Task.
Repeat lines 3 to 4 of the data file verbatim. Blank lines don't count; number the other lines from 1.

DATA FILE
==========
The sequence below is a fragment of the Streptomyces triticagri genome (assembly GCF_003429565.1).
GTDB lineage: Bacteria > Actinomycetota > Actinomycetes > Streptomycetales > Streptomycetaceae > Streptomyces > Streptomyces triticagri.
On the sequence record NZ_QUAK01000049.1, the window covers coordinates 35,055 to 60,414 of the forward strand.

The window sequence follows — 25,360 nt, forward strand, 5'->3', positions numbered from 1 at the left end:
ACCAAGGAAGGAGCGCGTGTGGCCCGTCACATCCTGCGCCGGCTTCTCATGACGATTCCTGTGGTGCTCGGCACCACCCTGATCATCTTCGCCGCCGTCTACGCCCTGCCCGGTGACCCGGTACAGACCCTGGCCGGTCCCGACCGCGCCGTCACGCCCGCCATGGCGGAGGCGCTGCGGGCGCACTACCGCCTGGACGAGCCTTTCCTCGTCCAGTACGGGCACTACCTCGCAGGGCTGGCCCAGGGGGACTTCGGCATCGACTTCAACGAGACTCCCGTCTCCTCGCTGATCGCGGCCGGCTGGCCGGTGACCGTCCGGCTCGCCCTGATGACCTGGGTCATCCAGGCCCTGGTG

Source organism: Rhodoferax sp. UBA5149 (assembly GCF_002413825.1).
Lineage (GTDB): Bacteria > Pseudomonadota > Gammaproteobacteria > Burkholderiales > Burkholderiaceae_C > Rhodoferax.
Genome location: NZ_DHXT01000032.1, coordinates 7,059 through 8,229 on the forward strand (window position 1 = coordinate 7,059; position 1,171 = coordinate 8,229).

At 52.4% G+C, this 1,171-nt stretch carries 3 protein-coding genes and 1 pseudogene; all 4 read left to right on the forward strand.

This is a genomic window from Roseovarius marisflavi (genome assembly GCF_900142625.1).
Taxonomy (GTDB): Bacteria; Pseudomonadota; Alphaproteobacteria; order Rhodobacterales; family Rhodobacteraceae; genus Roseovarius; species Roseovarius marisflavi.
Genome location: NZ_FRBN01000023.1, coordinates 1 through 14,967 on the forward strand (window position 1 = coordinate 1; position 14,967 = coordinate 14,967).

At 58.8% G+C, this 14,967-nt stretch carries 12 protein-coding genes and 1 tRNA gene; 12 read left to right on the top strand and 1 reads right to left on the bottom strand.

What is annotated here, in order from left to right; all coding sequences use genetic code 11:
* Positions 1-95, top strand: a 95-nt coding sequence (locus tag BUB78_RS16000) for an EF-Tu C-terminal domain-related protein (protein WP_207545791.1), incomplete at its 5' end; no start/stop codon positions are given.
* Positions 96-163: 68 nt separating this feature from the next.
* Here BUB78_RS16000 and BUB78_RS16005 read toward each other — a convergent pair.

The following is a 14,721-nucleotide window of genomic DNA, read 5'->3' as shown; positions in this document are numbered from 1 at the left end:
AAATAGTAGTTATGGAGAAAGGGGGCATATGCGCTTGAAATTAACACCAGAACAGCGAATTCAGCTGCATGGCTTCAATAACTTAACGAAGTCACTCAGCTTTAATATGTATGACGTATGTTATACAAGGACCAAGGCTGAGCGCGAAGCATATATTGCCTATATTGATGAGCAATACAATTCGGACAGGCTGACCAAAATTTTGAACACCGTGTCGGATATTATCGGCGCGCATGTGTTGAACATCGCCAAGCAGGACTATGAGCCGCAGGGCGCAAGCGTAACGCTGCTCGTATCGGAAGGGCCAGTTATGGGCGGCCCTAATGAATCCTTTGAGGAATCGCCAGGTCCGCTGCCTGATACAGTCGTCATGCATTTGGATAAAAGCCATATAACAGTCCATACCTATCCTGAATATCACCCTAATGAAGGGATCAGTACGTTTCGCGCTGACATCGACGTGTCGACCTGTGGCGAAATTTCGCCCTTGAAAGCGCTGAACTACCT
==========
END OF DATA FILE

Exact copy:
On the sequence record NZ_QUAK01000049.1, the window covers coordinates 35,055 to 60,414 of the forward strand.

The window sequence follows — 25,360 nt, forward strand, 5'->3', positions numbered from 1 at the left end: